Recently Rajaratnam Abel, contacted our President Charles Scudder, whom he met last year on the Scudder Foundation’s bicentennial return to India. Abel was putting the finishing touches on his most recent book, Dr. John Scudder: World’s First Medical Missionary. He was excited about sharing his research and writing with members of the Foundation. He enclosed a fascinating explanation of how he came to write the book. The story of how Abel’s creative muses were awakened, is yet another tangible example of the Scudder spirit of service living on.
It is with pride and great enthusiasm that we share that story with you now.
How I was drawn into writing the book on Dr. John Scudder
By: Dr. Rajaratnam Abel
When our son was two years old, we were in the United States for one year, as I completed my Master in Public Health course at the Johns Hopkins University, Baltimore. My brother and sister put tremendous pressure on me to break the bond and remain in the United States. Just to make sure that I had no roots in the US, just before I left, I closed the bank account I had opened. My brother was furious.
Thirty-three years later a similar story was repeating. Here was our son, well placed in his career, posted in the US, decided to come back to India as a missionary. Little did I realize that my own pathway had its influence on him. For a moment I took the role of young Dr. John’s father 200 years earlier and tried my best to break this decision or at least delay the return to India. My son had read the life stories of many missionaries, and he wanted to follow their footsteps. Many left the United States with nothing, with no thought of their children, their education, or health, and some with no thought of ever returning to their country. If God had taken care of them, then He would take care of him too. That was his reasoning for which I really had no answer. Just to let me know that his decisions were final, he registered his US born son as an Indian citizen. He rejected all our suggestions. Shortly afterwards he requested a transfer back to India and on arrival in India he submitted his resignation from his company and entered the mission work. Reluctantly we accepted the reality of our son’s choice of mission work and gradually started supporting him and his family.
Two years down the line in India, one day, he shared something that I had never heard before. He had come to know about Dr. John Scudder and the tremendous sacrifice he made in coming to India/Sri Lanka/India. Knowing that I had started writing books during my retirement, he asked me if I would write a book on Dr. John Scudder, as he shared the little that he knew about him. So, here’s the book.
We thank God for giving us the desire to share the life and story of Dr John Scudder. Beyond celebrating the bicentenary without any pomp and show, there was also a desire to motivate the next generation to be prepared to serve as missionaries, whenever God called them.
It is my prayer that this book would motivate those who read it to be challenged by the missionary spirit that brought Dr. John Scudder to India two centuries ago. What an impact he and the succeeding generations of Scudders have contributed to the missions in India, especially Tamilnadu, and more particularly, in its northern part! What a challenge we have in carrying forward the legacy he left behind!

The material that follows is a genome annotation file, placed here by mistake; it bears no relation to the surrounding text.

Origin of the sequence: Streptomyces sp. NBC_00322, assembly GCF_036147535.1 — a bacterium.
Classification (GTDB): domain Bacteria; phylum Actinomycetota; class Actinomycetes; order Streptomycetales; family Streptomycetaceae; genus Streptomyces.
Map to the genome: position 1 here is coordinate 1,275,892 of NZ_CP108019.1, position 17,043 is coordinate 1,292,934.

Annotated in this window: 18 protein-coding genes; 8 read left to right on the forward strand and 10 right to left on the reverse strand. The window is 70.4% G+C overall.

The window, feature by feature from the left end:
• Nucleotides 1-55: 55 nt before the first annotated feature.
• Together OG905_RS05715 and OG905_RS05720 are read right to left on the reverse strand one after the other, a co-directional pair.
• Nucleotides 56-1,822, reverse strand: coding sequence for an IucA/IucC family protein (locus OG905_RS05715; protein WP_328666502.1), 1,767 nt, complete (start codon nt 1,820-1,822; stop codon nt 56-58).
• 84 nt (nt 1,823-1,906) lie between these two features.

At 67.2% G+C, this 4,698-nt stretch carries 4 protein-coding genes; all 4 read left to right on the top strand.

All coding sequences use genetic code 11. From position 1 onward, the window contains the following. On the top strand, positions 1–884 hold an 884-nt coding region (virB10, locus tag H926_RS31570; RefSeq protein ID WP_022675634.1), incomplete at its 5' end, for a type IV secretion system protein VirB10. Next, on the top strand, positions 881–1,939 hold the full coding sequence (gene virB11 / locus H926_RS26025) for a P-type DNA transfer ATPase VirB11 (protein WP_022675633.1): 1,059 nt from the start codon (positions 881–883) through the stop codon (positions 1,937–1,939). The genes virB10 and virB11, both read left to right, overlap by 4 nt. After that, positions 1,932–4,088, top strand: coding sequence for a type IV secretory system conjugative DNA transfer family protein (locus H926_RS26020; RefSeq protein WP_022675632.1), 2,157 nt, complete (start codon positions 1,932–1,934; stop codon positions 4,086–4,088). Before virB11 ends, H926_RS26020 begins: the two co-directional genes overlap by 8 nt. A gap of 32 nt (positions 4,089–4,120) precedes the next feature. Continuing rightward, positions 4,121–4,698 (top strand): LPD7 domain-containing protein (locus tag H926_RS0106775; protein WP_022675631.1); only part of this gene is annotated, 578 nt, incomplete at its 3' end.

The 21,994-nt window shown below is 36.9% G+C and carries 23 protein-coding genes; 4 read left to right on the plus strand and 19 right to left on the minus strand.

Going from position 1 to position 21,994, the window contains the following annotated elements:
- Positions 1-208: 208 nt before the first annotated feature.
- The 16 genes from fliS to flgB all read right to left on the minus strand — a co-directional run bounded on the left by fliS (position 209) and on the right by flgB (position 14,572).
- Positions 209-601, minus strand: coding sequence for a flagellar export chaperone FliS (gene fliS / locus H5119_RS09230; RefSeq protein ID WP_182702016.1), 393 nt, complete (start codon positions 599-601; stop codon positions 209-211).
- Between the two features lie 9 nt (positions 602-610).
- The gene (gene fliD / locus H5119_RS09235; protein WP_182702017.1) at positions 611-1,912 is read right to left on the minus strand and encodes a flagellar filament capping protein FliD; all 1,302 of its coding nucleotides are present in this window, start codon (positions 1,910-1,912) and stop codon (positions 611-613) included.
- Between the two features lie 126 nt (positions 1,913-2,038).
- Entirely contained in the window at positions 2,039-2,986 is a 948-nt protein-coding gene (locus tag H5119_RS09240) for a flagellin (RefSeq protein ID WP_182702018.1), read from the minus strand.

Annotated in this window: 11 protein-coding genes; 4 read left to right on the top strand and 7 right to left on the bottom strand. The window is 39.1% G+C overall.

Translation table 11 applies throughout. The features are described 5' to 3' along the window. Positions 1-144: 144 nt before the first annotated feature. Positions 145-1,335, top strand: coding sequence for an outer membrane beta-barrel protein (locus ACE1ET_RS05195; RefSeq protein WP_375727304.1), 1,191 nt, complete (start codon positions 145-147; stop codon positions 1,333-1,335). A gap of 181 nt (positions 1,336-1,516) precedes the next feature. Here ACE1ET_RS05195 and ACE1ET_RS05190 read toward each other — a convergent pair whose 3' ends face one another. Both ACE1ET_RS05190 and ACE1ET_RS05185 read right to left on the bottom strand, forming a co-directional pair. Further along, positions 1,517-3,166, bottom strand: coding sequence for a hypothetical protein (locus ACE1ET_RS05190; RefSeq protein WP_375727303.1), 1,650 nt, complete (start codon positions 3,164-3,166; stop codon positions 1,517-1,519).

This book is not written as another biography of Dr. John Scudder. While it was definitely an attempt to celebrate the bicentenary of the first landing of Dr. John Scudder and his family in Calcutta in 1819, there was also a desire to motivate the next generation to be prepared to serve as missionaries, whenever God may call them. Therefore, in the closing chapter, I imagined what Dr. Scudder would say if he were here, to motivate and strengthen those moving in the direction of a calling as a missionary. May God speak to the hearts of those He has chosen to serve as missionaries for Him.
Former Scudder President, Rob Fish wrote the preface to the book, he concluded by saying…
“What is it that drives these crazy Scudders? Truly the spirit and zeal of the patriarch have been sustained. You will have the opportunity to learn more about the man and his wife, who took the first and most perilous journey. Able Rajaratnam studied at CMC, and as most do, returned to the mission hospital where he had served seven years. He also went on to serve at RUHSA (Rural Unit for Health and Social Affairs) for an additional 27 years until his retirement in 2005 as total program director. In addition to saving the non-believer from disease, RUHSA add another layer to that idea by helping to bring people out of their paralyzing poverty. There is a sign at RUHSA that reads like this: “People will believe not what you say but what you do.”
Robert H Fish, DMD
Rajaratnam Abel (1945-) was born in Prakasapuram a small village near Tuticorin, Tamilnadu, India. He grew up from age 4 to 14 in Srilanka. Since returning to India in 1959 he has lived primarily in India. He studied in India’s best medical college. He started his medical career in Nepal. He completed his Masters in Public Health in Johns Hopkins University with the world’s best public health school, which honored him with the Delta Omega award for his work in rural health and development in India. Subsequently he completed his PhD. God has endowed him with the skill of writing, drawing lessons from his experience living and working in a village for more than 25 years. He has widely travelled giving lectures and presentations in different countries. He has contributed significantly through a number of scientific journals.